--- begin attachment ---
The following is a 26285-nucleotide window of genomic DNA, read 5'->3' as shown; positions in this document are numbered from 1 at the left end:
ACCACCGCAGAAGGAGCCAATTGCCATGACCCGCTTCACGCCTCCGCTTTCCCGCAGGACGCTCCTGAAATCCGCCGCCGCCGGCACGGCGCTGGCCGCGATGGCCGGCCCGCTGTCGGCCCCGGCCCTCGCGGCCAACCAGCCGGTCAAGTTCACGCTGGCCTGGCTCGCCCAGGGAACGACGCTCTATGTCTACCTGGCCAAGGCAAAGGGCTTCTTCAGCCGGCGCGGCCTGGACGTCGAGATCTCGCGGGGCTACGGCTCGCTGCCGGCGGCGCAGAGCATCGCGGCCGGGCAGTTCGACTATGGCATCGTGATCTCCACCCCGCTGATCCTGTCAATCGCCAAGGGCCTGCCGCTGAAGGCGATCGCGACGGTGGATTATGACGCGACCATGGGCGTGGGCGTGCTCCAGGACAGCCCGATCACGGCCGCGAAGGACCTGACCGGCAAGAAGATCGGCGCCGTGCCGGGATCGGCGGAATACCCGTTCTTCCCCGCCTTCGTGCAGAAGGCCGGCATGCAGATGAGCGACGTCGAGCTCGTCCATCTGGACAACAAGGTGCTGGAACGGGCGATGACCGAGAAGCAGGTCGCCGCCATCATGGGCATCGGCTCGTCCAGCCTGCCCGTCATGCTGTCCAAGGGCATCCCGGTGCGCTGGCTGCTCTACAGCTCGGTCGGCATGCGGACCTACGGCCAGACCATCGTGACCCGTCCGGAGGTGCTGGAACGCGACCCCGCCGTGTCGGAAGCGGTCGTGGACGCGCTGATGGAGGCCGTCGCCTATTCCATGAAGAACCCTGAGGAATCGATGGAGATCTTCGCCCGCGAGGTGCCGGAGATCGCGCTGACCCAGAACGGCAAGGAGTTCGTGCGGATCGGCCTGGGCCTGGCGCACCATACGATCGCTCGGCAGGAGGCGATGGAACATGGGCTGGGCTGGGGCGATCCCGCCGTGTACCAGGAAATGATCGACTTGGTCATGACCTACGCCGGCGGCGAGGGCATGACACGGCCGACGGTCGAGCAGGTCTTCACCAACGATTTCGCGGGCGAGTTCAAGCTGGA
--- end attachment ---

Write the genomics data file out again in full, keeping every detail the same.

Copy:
The following is a 26285-nucleotide window of genomic DNA, read 5'->3' as shown; positions in this document are numbered from 1 at the left end:
ACCACCGCAGAAGGAGCCAATTGCCATGACCCGCTTCACGCCTCCGCTTTCCCGCAGGACGCTCCTGAAATCCGCCGCCGCCGGCACGGCGCTGGCCGCGATGGCCGGCCCGCTGTCGGCCCCGGCCCTCGCGGCCAACCAGCCGGTCAAGTTCACGCTGGCCTGGCTCGCCCAGGGAACGACGCTCTATGTCTACCTGGCCAAGGCAAAGGGCTTCTTCAGCCGGCGCGGCCTGGACGTCGAGATCTCGCGGGGCTACGGCTCGCTGCCGGCGGCGCAGAGCATCGCGGCCGGGCAGTTCGACTATGGCATCGTGATCTCCACCCCGCTGATCCTGTCAATCGCCAAGGGCCTGCCGCTGAAGGCGATCGCGACGGTGGATTATGACGCGACCATGGGCGTGGGCGTGCTCCAGGACAGCCCGATCACGGCCGCGAAGGACCTGACCGGCAAGAAGATCGGCGCCGTGCCGGGATCGGCGGAATACCCGTTCTTCCCCGCCTTCGTGCAGAAGGCCGGCATGCAGATGAGCGACGTCGAGCTCGTCCATCTGGACAACAAGGTGCTGGAACGGGCGATGACCGAGAAGCAGGTCGCCGCCATCATGGGCATCGGCTCGTCCAGCCTGCCCGTCATGCTGTCCAAGGGCATCCCGGTGCGCTGGCTGCTCTACAGCTCGGTCGGCATGCGGACCTACGGCCAGACCATCGTGACCCGTCCGGAGGTGCTGGAACGCGACCCCGCCGTGTCGGAAGCGGTCGTGGACGCGCTGATGGAGGCCGTCGCCTATTCCATGAAGAACCCTGAGGAATCGATGGAGATCTTCGCCCGCGAGGTGCCGGAGATCGCGCTGACCCAGAACGGCAAGGAGTTCGTGCGGATCGGCCTGGGCCTGGCGCACCATACGATCGCTCGGCAGGAGGCGATGGAACATGGGCTGGGCTGGGGCGATCCCGCCGTGTACCAGGAAATGATCGACTTGGTCATGACCTACGCCGGCGGCGAGGGCATGACACGGCCGACGGTCGAGCAGGTCTTCACCAACGATTTCGCGGGCGAGTTCAAGCTGGA